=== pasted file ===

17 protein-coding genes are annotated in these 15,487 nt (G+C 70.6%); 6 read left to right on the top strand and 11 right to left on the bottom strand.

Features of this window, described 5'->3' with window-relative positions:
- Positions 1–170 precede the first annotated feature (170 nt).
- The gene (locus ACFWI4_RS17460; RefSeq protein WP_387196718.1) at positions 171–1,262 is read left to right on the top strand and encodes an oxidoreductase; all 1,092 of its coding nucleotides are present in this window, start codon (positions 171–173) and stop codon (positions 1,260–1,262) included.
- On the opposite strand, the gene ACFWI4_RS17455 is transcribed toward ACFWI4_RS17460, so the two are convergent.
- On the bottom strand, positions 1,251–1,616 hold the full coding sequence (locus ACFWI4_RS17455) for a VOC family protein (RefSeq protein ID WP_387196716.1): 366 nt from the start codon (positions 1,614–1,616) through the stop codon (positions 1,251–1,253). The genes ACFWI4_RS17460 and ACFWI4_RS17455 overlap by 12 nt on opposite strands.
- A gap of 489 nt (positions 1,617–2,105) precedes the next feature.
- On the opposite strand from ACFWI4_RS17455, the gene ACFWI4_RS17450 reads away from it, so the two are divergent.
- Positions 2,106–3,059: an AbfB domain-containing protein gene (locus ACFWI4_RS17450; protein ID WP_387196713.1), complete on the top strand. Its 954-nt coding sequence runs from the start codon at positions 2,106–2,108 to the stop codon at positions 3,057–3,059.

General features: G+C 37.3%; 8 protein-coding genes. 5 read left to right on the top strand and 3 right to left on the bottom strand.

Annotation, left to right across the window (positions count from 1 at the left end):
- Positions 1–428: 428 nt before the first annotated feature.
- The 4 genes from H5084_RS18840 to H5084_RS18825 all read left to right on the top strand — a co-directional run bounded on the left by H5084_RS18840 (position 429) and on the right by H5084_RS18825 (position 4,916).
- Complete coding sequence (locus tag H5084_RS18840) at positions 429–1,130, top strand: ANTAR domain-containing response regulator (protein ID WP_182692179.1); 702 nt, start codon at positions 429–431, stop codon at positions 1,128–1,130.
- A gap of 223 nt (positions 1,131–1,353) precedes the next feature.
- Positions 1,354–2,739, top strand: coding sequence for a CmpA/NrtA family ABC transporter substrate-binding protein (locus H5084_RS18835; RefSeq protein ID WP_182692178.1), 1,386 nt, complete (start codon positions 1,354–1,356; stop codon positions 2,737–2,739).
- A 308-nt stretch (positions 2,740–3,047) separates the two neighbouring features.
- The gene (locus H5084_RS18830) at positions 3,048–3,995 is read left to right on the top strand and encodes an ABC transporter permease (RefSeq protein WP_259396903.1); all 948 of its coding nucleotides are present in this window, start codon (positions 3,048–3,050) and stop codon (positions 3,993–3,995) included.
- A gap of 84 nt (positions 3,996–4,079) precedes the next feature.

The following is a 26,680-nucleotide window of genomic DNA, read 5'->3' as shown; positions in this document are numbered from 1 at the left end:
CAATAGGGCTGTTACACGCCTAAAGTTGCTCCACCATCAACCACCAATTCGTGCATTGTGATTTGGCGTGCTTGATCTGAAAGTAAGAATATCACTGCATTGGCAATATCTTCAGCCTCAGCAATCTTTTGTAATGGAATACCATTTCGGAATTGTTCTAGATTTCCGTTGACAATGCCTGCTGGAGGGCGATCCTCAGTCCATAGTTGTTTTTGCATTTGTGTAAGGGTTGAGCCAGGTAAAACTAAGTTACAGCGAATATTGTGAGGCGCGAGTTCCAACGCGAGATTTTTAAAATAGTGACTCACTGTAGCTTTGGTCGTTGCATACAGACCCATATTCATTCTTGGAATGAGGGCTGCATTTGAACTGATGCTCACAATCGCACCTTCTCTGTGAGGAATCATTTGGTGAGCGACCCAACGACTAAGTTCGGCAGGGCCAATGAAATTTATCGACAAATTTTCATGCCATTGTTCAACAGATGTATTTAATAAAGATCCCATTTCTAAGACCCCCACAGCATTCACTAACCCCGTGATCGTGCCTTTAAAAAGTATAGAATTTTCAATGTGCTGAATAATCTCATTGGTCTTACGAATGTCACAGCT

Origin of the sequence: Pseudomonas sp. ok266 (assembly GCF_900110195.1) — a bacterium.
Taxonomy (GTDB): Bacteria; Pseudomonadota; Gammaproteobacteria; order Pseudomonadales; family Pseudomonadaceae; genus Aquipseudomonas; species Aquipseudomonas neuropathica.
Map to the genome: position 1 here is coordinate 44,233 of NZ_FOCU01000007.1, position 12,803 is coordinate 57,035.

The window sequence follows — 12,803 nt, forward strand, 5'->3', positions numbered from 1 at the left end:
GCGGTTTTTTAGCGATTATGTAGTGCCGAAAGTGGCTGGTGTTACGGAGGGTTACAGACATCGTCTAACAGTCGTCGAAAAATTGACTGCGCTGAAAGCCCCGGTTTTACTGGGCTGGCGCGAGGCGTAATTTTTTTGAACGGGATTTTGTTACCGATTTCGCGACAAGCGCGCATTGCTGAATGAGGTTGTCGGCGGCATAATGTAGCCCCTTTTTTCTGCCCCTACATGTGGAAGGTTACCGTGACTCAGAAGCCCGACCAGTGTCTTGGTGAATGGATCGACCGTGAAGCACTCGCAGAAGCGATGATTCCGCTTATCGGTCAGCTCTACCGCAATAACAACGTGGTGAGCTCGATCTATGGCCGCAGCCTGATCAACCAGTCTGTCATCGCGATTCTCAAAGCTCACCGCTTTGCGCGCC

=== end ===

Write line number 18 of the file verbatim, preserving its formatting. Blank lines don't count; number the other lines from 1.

- The gene (locus H5084_RS18830) at positions 3,048–3,995 is read left to right on the top strand and encodes an ABC transporter permease (RefSeq protein WP_259396903.1); all 948 of its coding nucleotides are present in this window, start codon (positions 3,048–3,050) and stop codon (positions 3,993–3,995) included.